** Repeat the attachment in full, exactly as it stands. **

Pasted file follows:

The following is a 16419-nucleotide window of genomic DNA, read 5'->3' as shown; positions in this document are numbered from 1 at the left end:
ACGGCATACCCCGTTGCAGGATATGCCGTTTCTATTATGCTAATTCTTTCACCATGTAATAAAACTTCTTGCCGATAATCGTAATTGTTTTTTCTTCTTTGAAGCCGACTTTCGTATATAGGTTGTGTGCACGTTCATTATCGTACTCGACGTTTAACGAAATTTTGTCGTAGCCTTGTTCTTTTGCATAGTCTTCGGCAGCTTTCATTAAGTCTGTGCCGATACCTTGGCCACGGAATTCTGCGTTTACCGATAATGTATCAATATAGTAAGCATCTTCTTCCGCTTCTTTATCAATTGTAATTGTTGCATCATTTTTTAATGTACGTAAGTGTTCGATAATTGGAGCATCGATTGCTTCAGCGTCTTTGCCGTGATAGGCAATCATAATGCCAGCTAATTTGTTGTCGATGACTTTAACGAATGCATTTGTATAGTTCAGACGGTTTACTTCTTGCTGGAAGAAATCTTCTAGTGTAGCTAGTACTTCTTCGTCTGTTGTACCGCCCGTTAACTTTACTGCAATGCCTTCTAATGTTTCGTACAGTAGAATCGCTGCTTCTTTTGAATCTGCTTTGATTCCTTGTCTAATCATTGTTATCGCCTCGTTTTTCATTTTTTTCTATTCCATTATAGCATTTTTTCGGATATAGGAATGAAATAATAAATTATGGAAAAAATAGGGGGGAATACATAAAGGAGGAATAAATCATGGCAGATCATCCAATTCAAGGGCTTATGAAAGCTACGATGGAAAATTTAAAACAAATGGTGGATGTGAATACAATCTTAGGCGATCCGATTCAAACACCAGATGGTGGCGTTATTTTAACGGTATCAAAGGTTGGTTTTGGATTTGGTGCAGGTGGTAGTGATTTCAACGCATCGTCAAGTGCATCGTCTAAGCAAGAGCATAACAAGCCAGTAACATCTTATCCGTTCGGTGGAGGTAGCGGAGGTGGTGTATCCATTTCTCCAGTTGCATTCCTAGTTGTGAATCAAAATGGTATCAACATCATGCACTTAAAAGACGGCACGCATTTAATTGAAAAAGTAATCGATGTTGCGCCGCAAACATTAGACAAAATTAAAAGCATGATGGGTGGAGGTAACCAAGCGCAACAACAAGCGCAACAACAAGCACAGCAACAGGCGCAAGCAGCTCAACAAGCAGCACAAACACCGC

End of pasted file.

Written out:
The following is a 16419-nucleotide window of genomic DNA, read 5'->3' as shown; positions in this document are numbered from 1 at the left end:
ACGGCATACCCCGTTGCAGGATATGCCGTTTCTATTATGCTAATTCTTTCACCATGTAATAAAACTTCTTGCCGATAATCGTAATTGTTTTTTCTTCTTTGAAGCCGACTTTCGTATATAGGTTGTGTGCACGTTCATTATCGTACTCGACGTTTAACGAAATTTTGTCGTAGCCTTGTTCTTTTGCATAGTCTTCGGCAGCTTTCATTAAGTCTGTGCCGATACCTTGGCCACGGAATTCTGCGTTTACCGATAATGTATCAATATAGTAAGCATCTTCTTCCGCTTCTTTATCAATTGTAATTGTTGCATCATTTTTTAATGTACGTAAGTGTTCGATAATTGGAGCATCGATTGCTTCAGCGTCTTTGCCGTGATAGGCAATCATAATGCCAGCTAATTTGTTGTCGATGACTTTAACGAATGCATTTGTATAGTTCAGACGGTTTACTTCTTGCTGGAAGAAATCTTCTAGTGTAGCTAGTACTTCTTCGTCTGTTGTACCGCCCGTTAACTTTACTGCAATGCCTTCTAATGTTTCGTACAGTAGAATCGCTGCTTCTTTTGAATCTGCTTTGATTCCTTGTCTAATCATTGTTATCGCCTCGTTTTTCATTTTTTTCTATTCCATTATAGCATTTTTTCGGATATAGGAATGAAATAATAAATTATGGAAAAAATAGGGGGGAATACATAAAGGAGGAATAAATCATGGCAGATCATCCAATTCAAGGGCTTATGAAAGCTACGATGGAAAATTTAAAACAAATGGTGGATGTGAATACAATCTTAGGCGATCCGATTCAAACACCAGATGGTGGCGTTATTTTAACGGTATCAAAGGTTGGTTTTGGATTTGGTGCAGGTGGTAGTGATTTCAACGCATCGTCAAGTGCATCGTCTAAGCAAGAGCATAACAAGCCAGTAACATCTTATCCGTTCGGTGGAGGTAGCGGAGGTGGTGTATCCATTTCTCCAGTTGCATTCCTAGTTGTGAATCAAAATGGTATCAACATCATGCACTTAAAAGACGGCACGCATTTAATTGAAAAAGTAATCGATGTTGCGCCGCAAACATTAGACAAAATTAAAAGCATGATGGGTGGAGGTAACCAAGCGCAACAACAAGCGCAACAACAAGCACAGCAACAGGCGCAAGCAGCTCAACAAGCAGCACAAACACCGC